How Nature Teaches Kids What Technology Can’t

With screentime becoming nearly synonymous with raising children, could our beloved technology actually be hindering education?

Serving every purpose from teaching kids their ABCs and basic colors, to keeping them occupied at restaurants, phones, tablets and gadgets have made it easier on parents (and other nearby patrons) in many ways. However, a disconnect from nature and manual tasks are leaving gaps in our children’s education and may leave them playing catch-up as adults.

Much like the benefits of building a classroom library, exposing kids to nature and the outdoors on a regular basis gives them the opportunity for tactile learning – and fresh air – that technology cannot provide. As higher education becomes more necessary to career success, thus making early education increasingly competitive, some schools’ decision to eliminate recess in favor of additional classroom time is detrimental to fostering necessary connections to nature that contribute to lower stress levels, higher information retention and decreased restlessness, which all lead to a longer, healthier life – and planet.

Access to nature and greenery is especially important in urban communities, where nontraditional education tactics may already be necessary to reach students effectively. One study, presented by the California State Education and Environment Roundtable, observed their Environment as an Integrating Context for Learning (EIC) education framework, which promotes collaborative, hands-on, engaging activities as central to curricula. These observations suggest that 92 percent of students in EIC programs – programs with a specific focus on creating an appreciation for the environment and natural surroundings – achieve higher test scores than their counterparts in traditional schooling.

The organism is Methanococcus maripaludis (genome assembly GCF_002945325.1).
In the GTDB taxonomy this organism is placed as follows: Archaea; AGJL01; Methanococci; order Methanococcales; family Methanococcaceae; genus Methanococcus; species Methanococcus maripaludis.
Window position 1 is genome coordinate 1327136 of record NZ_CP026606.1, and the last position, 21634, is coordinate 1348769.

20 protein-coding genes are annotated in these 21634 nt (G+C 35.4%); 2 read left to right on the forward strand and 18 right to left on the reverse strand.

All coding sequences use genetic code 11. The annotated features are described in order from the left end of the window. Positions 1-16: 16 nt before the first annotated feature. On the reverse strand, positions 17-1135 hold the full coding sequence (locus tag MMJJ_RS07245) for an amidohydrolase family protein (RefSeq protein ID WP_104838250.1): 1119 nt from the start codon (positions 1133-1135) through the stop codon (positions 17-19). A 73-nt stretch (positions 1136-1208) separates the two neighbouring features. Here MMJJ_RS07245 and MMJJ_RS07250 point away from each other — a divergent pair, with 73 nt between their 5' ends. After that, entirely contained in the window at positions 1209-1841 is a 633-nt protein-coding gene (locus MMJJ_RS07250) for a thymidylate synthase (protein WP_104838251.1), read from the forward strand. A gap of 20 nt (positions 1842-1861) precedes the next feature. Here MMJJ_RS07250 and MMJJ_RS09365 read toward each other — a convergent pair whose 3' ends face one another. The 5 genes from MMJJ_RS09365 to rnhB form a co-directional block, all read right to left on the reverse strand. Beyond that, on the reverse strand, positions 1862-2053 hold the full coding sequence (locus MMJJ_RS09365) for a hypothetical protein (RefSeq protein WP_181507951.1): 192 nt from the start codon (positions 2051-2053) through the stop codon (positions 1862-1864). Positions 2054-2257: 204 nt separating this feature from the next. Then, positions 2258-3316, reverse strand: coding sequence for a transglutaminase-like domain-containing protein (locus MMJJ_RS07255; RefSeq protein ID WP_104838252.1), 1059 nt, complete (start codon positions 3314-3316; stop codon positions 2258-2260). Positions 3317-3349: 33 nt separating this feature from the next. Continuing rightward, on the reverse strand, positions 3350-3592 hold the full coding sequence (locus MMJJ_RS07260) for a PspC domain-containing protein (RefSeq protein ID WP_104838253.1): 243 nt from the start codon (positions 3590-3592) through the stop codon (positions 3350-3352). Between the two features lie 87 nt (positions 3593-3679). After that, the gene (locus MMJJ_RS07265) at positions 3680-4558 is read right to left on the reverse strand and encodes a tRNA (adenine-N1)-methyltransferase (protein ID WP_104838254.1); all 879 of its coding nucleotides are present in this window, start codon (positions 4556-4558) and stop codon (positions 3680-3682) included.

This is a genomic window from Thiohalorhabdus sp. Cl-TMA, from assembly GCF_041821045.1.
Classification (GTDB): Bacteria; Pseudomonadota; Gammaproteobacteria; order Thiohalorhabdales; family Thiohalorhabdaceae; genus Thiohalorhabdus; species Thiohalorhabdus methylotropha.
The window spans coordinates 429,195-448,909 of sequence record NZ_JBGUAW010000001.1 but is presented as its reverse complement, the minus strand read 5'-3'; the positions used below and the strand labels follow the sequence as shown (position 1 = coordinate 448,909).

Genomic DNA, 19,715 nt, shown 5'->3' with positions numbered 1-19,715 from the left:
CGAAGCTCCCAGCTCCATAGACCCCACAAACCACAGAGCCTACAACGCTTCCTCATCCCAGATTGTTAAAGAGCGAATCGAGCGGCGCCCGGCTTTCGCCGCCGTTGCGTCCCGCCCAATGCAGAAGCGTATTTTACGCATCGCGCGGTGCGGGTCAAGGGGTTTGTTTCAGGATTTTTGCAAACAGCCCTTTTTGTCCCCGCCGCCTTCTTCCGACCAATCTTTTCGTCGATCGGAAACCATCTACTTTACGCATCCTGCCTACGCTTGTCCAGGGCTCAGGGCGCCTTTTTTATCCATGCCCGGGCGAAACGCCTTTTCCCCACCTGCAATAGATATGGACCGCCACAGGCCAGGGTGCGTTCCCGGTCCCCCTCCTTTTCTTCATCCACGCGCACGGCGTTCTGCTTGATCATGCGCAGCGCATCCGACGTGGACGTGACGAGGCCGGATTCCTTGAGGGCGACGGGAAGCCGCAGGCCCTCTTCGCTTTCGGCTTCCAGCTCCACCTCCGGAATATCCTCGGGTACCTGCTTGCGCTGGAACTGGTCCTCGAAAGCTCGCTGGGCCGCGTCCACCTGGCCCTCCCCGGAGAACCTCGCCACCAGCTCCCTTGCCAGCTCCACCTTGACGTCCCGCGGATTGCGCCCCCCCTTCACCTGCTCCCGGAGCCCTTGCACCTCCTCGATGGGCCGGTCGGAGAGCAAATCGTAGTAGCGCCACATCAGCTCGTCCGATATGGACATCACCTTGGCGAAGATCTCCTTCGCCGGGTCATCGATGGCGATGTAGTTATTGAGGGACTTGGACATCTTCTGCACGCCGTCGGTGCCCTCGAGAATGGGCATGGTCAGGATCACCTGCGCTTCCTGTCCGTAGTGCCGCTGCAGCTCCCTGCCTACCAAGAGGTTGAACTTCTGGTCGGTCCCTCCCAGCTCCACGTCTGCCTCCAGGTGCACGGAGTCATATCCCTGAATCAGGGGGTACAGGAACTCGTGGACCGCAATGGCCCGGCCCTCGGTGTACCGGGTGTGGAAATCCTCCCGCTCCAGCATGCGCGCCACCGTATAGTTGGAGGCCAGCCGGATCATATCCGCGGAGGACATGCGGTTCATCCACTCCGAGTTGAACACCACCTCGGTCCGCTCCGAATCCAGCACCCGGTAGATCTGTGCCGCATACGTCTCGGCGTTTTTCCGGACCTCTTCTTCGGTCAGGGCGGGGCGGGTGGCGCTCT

So how do we actually implement this and teach kids to love nature amid the lure of technology? Here are some steps you can take in your own classroom or home.

Make recess and outdoor time a daily priority. While recommended recess duration and frequency are up for debate, we know that breaks are crucial to academic success. Educators at Massachusetts Institute for Technology (MIT) suggest a 10-minute break for every 50 minutes of studying. Reap even more rejuvenating benefits by taking students outdoors for those 10 minutes.

Make the outdoors your classroom. Science is an obvious subject to teach outside, but Mother Nature also offers boundless lessons in literature, math, language, art and so on.

Let children play. Unstructured outdoor time gives kids the freedom they need to develop autonomy, self-efficacy and problem-solving skills that translate to a creative future.

Not every school has to be as far out as the forest schools of Scandinavia, for instance, but our children can undoubtedly benefit by adopting some of their practices. The outdoors create a level playing field, a place where all students can connect and communicate, regardless of their home life. Shakespeare’s quote from Troilus and Cressida, “one touch of nature makes the whole world kin,” perfectly captures nature’s ability to transcend the social pressures that today’s technology makes even more destructive to kids’ and teens’ self-esteem.

Nature has the power to improve life on every level and at any age, so getting outdoors and developing a reverence for nature early on only makes it easier for people throughout the rest of their lives. What are your favorite ways to get outside? What does outdoor time look like in your classroom? Share your thoughts in the comments below.

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